Muddy Water

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Scott L
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Muddy Water

Postby Scott L » Tue Apr 28, 2015 3:31 pm

Occasionally unclear water comes from my faucet with city water. It's happened twice and both times the town confirmed it was not a "my problem" but a town problem. Once the town took a water sample and tested it. I did not hear results of the test.
  

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Scott L
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Re: Muddy Water

Postby Scott L » Tue Apr 28, 2015 3:47 pm

This was the water coming from my faucet in March 2014. No flushing of the municipal water system was occurring. The town confirmed the problem was reported by more than one home nearby.
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Scott L
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Re: Muddy Water

Postby Scott L » Tue Apr 28, 2015 3:58 pm

This was one of the dialogs I had with the town on this matter:

From: Scott L
Sent: Wed 3/19/2014 11:34 AM
To: james Friday
Subject: RE: Muddy Water - N. Main Street

Thank you, Mr. Friday. As a consumer of public water from various municipalities over the last ~35 years, I've NEVER seen that degree of discolored water come from a municipal water supply. It does not seem plausible that this condition is uniquely from normal sediment that builds up over time -- especially if a competent program of flushing is in place. But, I feel comforted knowing you are still testing the water as a follow up. If a hydrant was opened/closed suddenly, I can understand how a velocity change could stir up sediment -- perhaps in a section of line that doesn't get the benefits of the "flushing program"? Nevertheless, we are interested in the results of your continued testing.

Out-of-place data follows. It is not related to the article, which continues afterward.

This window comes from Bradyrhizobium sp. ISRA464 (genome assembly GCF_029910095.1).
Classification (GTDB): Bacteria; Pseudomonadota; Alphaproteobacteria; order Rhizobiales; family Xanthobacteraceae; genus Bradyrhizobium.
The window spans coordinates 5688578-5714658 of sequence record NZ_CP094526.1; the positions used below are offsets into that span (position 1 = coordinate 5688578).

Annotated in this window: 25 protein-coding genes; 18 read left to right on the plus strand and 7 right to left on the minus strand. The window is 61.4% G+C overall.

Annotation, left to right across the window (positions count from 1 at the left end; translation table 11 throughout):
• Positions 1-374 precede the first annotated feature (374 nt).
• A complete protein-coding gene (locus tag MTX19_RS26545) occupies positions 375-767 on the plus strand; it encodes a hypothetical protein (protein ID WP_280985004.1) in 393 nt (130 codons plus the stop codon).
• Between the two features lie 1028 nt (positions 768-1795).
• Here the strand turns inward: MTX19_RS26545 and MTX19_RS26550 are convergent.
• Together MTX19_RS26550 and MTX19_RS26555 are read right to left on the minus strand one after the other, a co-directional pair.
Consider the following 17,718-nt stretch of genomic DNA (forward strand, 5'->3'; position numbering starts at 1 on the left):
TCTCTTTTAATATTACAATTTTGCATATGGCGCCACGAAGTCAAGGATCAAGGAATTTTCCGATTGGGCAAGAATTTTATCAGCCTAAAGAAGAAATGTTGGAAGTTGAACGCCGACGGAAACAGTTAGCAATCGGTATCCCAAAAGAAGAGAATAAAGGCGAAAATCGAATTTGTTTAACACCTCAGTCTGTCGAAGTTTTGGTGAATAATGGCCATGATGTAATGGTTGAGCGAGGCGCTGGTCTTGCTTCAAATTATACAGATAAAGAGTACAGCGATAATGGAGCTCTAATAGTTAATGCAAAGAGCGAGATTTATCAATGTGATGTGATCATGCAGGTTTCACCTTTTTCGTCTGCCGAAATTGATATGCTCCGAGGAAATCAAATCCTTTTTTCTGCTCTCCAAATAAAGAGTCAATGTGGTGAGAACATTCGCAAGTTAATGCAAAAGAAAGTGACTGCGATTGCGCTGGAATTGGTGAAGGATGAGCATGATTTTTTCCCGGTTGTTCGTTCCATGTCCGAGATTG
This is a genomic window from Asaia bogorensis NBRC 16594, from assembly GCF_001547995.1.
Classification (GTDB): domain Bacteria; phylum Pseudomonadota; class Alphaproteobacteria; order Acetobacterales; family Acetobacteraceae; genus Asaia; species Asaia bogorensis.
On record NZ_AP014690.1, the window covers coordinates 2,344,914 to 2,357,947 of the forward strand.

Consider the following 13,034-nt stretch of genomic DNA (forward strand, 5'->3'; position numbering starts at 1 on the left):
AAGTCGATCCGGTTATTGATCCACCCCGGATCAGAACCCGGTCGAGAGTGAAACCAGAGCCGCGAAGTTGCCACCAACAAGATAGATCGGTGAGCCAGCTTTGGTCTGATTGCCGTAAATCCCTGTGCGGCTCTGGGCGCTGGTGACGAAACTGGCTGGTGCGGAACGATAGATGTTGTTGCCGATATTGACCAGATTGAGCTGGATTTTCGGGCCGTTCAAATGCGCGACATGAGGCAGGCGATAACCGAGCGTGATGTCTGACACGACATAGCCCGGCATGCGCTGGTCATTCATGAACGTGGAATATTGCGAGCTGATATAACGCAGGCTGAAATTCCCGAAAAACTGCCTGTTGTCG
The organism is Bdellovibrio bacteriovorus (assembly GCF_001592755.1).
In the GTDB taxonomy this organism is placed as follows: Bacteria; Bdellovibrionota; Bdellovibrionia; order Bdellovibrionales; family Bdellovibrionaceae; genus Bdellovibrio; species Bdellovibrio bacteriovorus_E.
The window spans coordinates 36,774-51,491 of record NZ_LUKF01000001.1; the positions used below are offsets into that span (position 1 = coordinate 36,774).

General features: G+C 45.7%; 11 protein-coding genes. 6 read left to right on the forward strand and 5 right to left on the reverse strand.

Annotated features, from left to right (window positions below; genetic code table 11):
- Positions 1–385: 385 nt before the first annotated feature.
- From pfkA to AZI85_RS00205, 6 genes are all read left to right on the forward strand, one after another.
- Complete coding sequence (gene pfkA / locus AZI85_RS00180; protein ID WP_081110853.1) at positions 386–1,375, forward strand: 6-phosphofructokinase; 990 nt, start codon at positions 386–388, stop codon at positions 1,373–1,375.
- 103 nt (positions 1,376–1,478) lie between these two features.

When I starting thinking how something that looked like pond water got into my water, I was worried that perhaps the fire department might have hooked their truck up backwards to a hydrant and pumped pond water into the hydrant or something. :-) That made me wonder if someone were malicious, could anyone pump anything into a hydrant and bypass whatever security is safeguarding the public water plant. (It's a rhetorical question I wonder.)

I acknowledge the staff responded quickly to investigate the issue.

I may take you up on a tour of the water facilities some day -- just out of curiosity mostly. We homeschool two young children who have an affection for the game Sim City where public water works part of the game seems to fascinate them.

Scott
  

Thephelps

Re: Muddy Water

Postby Thephelps » Wed May 06, 2015 11:21 am

I've been in my house for 4 years in Mt Holly and my water has always been an orange color. The man that owns the house replaced all pipes and it's still orange. So I'm to assume it's not my problem but the town's problem. I have to let my water run for about 3 mins for it to finally run clear. We drink bottle water instead. Needs to be fixed, it's disgusting.